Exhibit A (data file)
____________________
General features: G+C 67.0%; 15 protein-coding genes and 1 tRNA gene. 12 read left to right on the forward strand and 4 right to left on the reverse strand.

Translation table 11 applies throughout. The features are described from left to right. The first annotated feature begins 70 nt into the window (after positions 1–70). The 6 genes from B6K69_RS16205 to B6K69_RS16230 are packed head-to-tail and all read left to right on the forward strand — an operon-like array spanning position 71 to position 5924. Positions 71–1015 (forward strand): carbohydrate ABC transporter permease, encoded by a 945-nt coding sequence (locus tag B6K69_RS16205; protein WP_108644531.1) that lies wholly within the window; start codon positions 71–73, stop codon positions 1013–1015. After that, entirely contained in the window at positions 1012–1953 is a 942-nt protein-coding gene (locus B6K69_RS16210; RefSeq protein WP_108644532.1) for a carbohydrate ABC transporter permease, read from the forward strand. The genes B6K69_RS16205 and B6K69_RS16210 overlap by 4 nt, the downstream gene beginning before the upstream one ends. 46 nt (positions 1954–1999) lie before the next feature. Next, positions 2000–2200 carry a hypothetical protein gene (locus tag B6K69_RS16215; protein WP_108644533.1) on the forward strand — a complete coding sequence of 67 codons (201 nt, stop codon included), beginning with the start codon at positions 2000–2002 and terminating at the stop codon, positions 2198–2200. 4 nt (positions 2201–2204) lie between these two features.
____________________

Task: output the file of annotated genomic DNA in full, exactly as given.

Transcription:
General features: G+C 67.0%; 15 protein-coding genes and 1 tRNA gene. 12 read left to right on the forward strand and 4 right to left on the reverse strand.

Translation table 11 applies throughout. The features are described from left to right. The first annotated feature begins 70 nt into the window (after positions 1–70). The 6 genes from B6K69_RS16205 to B6K69_RS16230 are packed head-to-tail and all read left to right on the forward strand — an operon-like array spanning position 71 to position 5924. Positions 71–1015 (forward strand): carbohydrate ABC transporter permease, encoded by a 945-nt coding sequence (locus tag B6K69_RS16205; protein WP_108644531.1) that lies wholly within the window; start codon positions 71–73, stop codon positions 1013–1015. After that, entirely contained in the window at positions 1012–1953 is a 942-nt protein-coding gene (locus B6K69_RS16210; RefSeq protein WP_108644532.1) for a carbohydrate ABC transporter permease, read from the forward strand. The genes B6K69_RS16205 and B6K69_RS16210 overlap by 4 nt, the downstream gene beginning before the upstream one ends. 46 nt (positions 1954–1999) lie before the next feature. Next, positions 2000–2200 carry a hypothetical protein gene (locus tag B6K69_RS16215; protein WP_108644533.1) on the forward strand — a complete coding sequence of 67 codons (201 nt, stop codon included), beginning with the start codon at positions 2000–2002 and terminating at the stop codon, positions 2198–2200. 4 nt (positions 2201–2204) lie between these two features.